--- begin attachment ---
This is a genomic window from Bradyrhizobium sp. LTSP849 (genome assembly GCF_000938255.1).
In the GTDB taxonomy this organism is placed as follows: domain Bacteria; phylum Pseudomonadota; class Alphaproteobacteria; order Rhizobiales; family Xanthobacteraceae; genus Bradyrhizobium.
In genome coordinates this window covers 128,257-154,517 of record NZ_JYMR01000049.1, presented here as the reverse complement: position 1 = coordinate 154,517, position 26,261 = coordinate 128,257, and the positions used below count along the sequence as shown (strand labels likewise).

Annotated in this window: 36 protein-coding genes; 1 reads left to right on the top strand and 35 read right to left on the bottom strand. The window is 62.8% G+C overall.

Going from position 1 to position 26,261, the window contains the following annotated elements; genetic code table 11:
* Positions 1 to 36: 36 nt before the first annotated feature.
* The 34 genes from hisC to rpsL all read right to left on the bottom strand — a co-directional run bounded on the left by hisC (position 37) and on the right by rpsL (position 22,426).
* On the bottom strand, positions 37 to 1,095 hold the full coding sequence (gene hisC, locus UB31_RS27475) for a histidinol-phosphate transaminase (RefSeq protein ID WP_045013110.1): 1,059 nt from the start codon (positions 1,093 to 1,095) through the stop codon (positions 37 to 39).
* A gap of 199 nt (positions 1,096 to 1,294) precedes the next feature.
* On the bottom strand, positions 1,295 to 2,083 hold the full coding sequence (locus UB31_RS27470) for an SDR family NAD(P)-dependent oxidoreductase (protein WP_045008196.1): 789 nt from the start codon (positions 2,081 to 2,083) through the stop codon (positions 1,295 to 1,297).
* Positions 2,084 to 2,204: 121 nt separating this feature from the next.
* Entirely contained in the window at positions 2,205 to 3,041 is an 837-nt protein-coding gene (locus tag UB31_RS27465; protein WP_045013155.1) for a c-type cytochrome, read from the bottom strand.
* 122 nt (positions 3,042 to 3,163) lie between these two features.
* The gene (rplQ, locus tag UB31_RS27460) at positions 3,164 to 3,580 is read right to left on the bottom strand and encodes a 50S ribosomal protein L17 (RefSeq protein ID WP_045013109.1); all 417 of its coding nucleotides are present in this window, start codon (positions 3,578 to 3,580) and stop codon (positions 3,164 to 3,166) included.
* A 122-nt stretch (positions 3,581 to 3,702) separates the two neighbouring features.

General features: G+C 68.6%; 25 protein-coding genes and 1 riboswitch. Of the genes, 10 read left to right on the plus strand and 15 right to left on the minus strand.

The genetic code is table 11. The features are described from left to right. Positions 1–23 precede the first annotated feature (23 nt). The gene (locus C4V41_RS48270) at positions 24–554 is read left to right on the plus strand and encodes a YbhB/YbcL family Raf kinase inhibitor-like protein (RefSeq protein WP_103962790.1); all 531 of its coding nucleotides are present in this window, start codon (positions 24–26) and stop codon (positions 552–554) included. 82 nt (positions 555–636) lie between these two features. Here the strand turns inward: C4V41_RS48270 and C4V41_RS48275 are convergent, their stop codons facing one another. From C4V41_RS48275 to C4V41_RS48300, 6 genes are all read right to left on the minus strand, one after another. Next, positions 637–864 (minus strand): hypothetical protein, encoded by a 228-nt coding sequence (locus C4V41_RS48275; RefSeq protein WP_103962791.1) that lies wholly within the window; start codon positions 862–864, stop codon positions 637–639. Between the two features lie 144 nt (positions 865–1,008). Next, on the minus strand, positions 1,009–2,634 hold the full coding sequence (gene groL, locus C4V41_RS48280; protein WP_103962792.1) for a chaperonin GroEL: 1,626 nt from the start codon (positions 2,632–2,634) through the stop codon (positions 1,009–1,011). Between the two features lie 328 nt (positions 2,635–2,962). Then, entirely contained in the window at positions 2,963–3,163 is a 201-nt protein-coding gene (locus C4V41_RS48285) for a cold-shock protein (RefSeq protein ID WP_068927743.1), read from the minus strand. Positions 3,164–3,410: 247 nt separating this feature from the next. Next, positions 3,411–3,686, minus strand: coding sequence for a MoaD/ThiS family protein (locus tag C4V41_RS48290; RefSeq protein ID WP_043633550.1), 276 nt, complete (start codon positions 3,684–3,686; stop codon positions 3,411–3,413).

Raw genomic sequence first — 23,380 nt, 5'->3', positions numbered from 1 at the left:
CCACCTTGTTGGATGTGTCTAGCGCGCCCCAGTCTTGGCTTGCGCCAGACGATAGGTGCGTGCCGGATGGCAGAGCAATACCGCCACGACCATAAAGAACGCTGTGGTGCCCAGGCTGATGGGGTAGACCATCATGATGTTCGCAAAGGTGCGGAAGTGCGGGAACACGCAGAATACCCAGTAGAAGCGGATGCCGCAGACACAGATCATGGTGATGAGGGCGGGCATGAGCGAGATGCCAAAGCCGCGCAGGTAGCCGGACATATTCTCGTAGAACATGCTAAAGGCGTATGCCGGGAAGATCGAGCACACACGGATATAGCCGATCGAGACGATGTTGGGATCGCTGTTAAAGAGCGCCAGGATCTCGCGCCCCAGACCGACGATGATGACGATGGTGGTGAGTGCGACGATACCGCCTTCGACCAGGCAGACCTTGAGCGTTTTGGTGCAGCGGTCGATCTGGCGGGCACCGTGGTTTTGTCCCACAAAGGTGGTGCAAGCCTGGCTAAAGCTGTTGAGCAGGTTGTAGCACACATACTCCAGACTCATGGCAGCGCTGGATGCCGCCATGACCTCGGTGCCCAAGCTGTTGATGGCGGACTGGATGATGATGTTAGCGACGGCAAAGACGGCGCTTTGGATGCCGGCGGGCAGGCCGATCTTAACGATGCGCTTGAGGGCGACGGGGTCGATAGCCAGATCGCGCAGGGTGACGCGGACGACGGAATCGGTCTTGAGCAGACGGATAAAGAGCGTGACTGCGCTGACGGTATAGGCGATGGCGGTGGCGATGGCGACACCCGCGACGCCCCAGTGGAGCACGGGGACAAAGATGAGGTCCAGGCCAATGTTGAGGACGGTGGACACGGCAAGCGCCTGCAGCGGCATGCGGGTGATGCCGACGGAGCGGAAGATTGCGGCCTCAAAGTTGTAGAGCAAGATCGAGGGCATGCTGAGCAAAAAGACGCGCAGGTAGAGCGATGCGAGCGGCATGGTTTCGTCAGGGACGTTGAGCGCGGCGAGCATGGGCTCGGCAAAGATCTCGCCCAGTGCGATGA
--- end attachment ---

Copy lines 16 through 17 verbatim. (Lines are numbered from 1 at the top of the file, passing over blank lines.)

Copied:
General features: G+C 68.6%; 25 protein-coding genes and 1 riboswitch. Of the genes, 10 read left to right on the plus strand and 15 right to left on the minus strand.

The genetic code is table 11. The features are described from left to right. Positions 1–23 precede the first annotated feature (23 nt). The gene (locus C4V41_RS48270) at positions 24–554 is read left to right on the plus strand and encodes a YbhB/YbcL family Raf kinase inhibitor-like protein (RefSeq protein WP_103962790.1); all 531 of its coding nucleotides are present in this window, start codon (positions 24–26) and stop codon (positions 552–554) included. 82 nt (positions 555–636) lie between these two features. Here the strand turns inward: C4V41_RS48270 and C4V41_RS48275 are convergent, their stop codons facing one another. From C4V41_RS48275 to C4V41_RS48300, 6 genes are all read right to left on the minus strand, one after another. Next, positions 637–864 (minus strand): hypothetical protein, encoded by a 228-nt coding sequence (locus C4V41_RS48275; RefSeq protein WP_103962791.1) that lies wholly within the window; start codon positions 862–864, stop codon positions 637–639. Between the two features lie 144 nt (positions 865–1,008). Next, on the minus strand, positions 1,009–2,634 hold the full coding sequence (gene groL, locus C4V41_RS48280; protein WP_103962792.1) for a chaperonin GroEL: 1,626 nt from the start codon (positions 2,632–2,634) through the stop codon (positions 1,009–1,011). Between the two features lie 328 nt (positions 2,635–2,962). Then, entirely contained in the window at positions 2,963–3,163 is a 201-nt protein-coding gene (locus C4V41_RS48285) for a cold-shock protein (RefSeq protein ID WP_068927743.1), read from the minus strand. Positions 3,164–3,410: 247 nt separating this feature from the next. Next, positions 3,411–3,686, minus strand: coding sequence for a MoaD/ThiS family protein (locus tag C4V41_RS48290; RefSeq protein ID WP_043633550.1), 276 nt, complete (start codon positions 3,684–3,686; stop codon positions 3,411–3,413).